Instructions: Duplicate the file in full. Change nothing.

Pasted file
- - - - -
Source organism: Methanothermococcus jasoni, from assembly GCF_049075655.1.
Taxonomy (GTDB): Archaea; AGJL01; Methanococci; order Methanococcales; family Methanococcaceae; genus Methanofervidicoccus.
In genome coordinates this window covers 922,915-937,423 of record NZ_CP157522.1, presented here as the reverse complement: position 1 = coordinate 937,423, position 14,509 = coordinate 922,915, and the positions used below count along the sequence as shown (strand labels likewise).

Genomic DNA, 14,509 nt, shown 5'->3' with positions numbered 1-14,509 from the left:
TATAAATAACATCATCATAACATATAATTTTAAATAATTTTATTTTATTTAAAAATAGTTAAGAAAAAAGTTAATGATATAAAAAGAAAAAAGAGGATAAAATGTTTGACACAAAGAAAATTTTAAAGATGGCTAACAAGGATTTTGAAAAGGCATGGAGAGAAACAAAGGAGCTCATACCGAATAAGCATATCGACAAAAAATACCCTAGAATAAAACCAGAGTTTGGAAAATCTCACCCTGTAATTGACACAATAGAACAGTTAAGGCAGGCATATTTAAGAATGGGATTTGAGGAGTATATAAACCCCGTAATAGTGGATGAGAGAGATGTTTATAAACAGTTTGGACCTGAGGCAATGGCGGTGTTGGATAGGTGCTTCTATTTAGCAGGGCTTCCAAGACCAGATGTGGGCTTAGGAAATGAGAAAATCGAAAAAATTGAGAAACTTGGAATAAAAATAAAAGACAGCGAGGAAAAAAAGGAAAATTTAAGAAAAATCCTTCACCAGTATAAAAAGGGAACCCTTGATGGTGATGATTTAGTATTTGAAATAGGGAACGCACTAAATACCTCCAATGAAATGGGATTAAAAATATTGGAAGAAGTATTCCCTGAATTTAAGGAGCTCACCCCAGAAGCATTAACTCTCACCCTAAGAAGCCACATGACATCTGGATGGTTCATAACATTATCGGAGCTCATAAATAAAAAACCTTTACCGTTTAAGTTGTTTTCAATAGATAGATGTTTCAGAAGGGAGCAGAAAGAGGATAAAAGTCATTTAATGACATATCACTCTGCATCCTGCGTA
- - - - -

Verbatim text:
Source organism: Methanothermococcus jasoni, from assembly GCF_049075655.1.
Taxonomy (GTDB): Archaea; AGJL01; Methanococci; order Methanococcales; family Methanococcaceae; genus Methanofervidicoccus.
In genome coordinates this window covers 922,915-937,423 of record NZ_CP157522.1, presented here as the reverse complement: position 1 = coordinate 937,423, position 14,509 = coordinate 922,915, and the positions used below count along the sequence as shown (strand labels likewise).

Genomic DNA, 14,509 nt, shown 5'->3' with positions numbered 1-14,509 from the left:
TATAAATAACATCATCATAACATATAATTTTAAATAATTTTATTTTATTTAAAAATAGTTAAGAAAAAAGTTAATGATATAAAAAGAAAAAAGAGGATAAAATGTTTGACACAAAGAAAATTTTAAAGATGGCTAACAAGGATTTTGAAAAGGCATGGAGAGAAACAAAGGAGCTCATACCGAATAAGCATATCGACAAAAAATACCCTAGAATAAAACCAGAGTTTGGAAAATCTCACCCTGTAATTGACACAATAGAACAGTTAAGGCAGGCATATTTAAGAATGGGATTTGAGGAGTATATAAACCCCGTAATAGTGGATGAGAGAGATGTTTATAAACAGTTTGGACCTGAGGCAATGGCGGTGTTGGATAGGTGCTTCTATTTAGCAGGGCTTCCAAGACCAGATGTGGGCTTAGGAAATGAGAAAATCGAAAAAATTGAGAAACTTGGAATAAAAATAAAAGACAGCGAGGAAAAAAAGGAAAATTTAAGAAAAATCCTTCACCAGTATAAAAAGGGAACCCTTGATGGTGATGATTTAGTATTTGAAATAGGGAACGCACTAAATACCTCCAATGAAATGGGATTAAAAATATTGGAAGAAGTATTCCCTGAATTTAAGGAGCTCACCCCAGAAGCATTAACTCTCACCCTAAGAAGCCACATGACATCTGGATGGTTCATAACATTATCGGAGCTCATAAATAAAAAACCTTTACCGTTTAAGTTGTTTTCAATAGATAGATGTTTCAGAAGGGAGCAGAAAGAGGATAAAAGTCATTTAATGACATATCACTCTGCATCCTGCGTA